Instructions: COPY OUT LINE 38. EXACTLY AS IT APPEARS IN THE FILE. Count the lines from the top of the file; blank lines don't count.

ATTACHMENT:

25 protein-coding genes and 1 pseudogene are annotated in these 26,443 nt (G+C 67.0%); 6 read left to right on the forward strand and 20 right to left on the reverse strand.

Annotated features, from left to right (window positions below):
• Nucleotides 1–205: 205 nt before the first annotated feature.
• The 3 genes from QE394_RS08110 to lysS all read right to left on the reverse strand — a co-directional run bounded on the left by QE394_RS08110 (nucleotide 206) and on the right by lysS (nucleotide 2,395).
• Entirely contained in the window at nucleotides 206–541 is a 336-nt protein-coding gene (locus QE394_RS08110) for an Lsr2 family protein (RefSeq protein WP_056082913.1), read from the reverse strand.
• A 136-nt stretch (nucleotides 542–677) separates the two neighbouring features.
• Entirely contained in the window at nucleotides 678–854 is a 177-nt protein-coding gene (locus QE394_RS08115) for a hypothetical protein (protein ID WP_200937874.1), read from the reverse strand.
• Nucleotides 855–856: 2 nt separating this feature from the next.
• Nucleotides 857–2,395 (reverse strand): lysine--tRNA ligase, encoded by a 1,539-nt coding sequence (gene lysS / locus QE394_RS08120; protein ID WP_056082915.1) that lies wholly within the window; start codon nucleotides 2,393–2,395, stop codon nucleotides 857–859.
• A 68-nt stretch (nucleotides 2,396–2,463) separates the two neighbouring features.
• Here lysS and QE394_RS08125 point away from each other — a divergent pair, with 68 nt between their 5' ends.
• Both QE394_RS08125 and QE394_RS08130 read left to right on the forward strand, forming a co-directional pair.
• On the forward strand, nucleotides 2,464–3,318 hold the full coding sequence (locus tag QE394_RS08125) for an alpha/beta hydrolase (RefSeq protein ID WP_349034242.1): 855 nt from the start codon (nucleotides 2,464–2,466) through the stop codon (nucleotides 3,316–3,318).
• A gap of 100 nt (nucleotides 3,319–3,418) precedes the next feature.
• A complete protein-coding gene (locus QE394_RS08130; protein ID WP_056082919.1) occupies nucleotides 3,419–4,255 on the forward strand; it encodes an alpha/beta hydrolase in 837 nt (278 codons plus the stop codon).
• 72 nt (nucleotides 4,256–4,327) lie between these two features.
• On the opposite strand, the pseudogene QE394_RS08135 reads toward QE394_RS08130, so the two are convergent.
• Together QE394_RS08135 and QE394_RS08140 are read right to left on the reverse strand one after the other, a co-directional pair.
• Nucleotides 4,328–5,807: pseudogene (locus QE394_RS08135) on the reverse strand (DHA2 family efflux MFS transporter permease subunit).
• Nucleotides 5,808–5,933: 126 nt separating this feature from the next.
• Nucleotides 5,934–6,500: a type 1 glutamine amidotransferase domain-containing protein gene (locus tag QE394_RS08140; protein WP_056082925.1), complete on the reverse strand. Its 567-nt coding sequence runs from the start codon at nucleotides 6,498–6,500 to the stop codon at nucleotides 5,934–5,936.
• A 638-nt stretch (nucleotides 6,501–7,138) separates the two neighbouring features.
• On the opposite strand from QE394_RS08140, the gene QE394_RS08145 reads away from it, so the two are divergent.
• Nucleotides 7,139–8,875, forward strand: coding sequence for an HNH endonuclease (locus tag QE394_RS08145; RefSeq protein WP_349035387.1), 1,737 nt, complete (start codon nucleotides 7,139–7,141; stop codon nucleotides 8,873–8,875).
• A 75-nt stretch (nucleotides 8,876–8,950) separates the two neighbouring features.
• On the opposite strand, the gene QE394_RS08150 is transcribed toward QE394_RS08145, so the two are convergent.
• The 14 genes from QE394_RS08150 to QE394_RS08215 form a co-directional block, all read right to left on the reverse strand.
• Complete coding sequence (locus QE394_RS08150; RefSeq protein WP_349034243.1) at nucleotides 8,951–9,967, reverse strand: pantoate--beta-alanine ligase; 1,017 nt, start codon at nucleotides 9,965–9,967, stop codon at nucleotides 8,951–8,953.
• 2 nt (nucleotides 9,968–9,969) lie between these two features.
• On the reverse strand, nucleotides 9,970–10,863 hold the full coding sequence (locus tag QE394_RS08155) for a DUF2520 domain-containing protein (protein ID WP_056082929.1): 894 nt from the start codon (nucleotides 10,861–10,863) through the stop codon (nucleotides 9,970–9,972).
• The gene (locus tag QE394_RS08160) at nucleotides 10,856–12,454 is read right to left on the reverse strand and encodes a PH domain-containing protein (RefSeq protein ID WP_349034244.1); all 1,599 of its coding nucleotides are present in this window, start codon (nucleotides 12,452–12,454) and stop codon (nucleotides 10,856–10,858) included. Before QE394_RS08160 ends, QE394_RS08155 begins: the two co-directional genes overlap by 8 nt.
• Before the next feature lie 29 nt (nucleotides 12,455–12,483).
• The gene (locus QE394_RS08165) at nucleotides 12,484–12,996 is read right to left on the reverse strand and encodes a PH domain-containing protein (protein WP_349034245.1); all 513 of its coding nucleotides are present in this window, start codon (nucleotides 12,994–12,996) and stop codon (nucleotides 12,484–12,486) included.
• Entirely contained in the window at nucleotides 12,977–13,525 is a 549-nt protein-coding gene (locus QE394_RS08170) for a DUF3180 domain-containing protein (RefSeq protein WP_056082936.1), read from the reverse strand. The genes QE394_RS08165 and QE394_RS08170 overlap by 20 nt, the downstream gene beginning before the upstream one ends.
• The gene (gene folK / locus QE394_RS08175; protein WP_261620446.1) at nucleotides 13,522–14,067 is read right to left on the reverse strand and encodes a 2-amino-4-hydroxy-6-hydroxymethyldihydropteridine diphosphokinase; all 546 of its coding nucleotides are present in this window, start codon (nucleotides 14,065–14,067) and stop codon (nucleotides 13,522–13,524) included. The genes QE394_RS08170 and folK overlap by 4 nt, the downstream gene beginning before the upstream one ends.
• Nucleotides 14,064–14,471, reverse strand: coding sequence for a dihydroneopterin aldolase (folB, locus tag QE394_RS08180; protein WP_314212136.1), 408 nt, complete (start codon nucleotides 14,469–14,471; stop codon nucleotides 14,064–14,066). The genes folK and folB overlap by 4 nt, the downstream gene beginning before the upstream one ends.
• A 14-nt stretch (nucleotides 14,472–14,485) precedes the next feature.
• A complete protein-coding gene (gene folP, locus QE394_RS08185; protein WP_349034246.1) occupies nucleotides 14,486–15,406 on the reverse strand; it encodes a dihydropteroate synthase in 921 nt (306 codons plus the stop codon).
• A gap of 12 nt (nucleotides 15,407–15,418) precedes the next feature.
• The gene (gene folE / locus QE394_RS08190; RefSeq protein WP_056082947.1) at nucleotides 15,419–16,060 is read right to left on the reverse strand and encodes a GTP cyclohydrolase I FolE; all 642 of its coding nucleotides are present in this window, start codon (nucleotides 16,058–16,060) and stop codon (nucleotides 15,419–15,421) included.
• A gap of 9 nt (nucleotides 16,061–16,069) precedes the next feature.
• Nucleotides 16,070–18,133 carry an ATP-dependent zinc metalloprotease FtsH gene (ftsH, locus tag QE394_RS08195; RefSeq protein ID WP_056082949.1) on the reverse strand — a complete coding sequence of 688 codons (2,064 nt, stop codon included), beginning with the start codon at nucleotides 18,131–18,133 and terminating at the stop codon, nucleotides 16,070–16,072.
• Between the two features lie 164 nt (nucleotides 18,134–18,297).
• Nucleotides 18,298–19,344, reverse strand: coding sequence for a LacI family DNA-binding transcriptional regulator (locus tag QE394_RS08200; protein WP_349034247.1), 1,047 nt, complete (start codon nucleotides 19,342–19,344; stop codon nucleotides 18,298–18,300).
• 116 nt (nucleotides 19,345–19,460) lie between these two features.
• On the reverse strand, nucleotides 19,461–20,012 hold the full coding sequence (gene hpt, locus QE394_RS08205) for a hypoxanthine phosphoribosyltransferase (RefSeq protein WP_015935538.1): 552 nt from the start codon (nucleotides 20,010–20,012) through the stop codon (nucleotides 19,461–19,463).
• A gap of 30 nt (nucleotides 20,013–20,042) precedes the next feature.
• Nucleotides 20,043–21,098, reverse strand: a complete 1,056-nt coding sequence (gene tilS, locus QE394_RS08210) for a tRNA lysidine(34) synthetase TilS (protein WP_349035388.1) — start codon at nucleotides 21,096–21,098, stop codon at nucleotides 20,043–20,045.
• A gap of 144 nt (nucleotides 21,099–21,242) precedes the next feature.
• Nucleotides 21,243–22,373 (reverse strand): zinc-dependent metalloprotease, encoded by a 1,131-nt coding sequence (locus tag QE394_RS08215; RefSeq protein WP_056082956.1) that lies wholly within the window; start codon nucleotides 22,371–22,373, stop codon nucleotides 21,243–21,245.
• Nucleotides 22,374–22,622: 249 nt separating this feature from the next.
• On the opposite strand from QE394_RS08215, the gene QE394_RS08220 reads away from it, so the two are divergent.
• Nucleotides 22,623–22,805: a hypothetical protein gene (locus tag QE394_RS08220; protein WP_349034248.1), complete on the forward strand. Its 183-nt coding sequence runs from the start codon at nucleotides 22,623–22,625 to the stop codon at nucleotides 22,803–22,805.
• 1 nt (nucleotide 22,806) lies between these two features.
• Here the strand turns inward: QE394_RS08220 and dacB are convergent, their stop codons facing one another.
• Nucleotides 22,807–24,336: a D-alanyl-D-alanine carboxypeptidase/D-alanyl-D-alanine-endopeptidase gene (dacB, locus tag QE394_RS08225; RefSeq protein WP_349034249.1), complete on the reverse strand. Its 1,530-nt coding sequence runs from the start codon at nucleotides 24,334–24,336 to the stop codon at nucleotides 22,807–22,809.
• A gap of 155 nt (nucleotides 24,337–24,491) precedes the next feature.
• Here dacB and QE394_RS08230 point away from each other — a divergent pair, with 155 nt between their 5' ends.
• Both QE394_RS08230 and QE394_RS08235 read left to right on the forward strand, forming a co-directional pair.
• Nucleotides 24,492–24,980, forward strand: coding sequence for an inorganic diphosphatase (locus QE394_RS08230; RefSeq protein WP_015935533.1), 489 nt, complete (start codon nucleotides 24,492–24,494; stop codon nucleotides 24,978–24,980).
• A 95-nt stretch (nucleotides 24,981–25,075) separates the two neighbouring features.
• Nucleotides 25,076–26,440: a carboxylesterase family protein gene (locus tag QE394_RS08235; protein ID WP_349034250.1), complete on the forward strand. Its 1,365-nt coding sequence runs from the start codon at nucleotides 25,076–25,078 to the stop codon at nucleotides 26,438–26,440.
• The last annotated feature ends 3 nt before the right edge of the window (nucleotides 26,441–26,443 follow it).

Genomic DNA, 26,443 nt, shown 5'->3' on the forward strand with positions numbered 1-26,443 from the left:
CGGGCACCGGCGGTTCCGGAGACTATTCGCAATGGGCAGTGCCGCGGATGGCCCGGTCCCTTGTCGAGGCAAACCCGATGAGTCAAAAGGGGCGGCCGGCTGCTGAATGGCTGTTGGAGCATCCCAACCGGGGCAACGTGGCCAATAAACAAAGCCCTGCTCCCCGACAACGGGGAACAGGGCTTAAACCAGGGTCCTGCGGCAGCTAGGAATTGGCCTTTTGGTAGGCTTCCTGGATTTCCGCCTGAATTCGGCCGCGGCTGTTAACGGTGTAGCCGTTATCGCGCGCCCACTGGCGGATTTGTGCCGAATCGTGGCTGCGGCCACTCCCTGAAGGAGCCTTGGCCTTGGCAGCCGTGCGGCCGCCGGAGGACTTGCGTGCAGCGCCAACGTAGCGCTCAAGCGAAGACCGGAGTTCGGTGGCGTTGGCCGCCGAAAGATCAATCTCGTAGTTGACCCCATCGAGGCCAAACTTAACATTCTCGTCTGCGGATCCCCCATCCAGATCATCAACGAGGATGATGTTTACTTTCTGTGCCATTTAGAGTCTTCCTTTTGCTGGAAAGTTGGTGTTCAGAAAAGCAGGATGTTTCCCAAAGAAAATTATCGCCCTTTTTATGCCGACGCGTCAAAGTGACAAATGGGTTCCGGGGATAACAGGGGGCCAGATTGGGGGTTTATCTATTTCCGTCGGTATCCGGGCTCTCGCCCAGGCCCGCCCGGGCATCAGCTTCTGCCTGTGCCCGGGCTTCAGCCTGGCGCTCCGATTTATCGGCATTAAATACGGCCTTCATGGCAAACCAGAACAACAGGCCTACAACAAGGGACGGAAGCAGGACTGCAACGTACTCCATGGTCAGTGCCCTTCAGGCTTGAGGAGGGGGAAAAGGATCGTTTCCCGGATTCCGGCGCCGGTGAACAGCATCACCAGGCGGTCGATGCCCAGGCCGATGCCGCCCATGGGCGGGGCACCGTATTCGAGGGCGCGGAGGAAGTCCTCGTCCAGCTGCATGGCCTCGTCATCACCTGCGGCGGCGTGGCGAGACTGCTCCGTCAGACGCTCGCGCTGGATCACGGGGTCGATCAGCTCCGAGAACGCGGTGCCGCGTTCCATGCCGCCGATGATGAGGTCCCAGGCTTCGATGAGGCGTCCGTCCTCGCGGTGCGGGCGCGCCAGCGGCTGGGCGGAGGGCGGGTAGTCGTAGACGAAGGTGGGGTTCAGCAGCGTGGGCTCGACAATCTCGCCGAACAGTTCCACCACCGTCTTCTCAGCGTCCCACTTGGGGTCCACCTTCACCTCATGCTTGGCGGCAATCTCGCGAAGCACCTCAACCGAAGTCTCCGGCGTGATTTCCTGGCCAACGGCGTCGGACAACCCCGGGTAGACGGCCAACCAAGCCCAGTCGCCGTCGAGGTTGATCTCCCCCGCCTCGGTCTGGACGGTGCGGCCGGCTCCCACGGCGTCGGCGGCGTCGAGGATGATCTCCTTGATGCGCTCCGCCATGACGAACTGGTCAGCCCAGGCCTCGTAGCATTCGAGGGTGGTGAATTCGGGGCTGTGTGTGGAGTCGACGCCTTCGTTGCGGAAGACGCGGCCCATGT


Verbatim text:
• A complete protein-coding gene (gene folP, locus QE394_RS08185; protein WP_349034246.1) occupies nucleotides 14,486–15,406 on the reverse strand; it encodes a dihydropteroate synthase in 921 nt (306 codons plus the stop codon).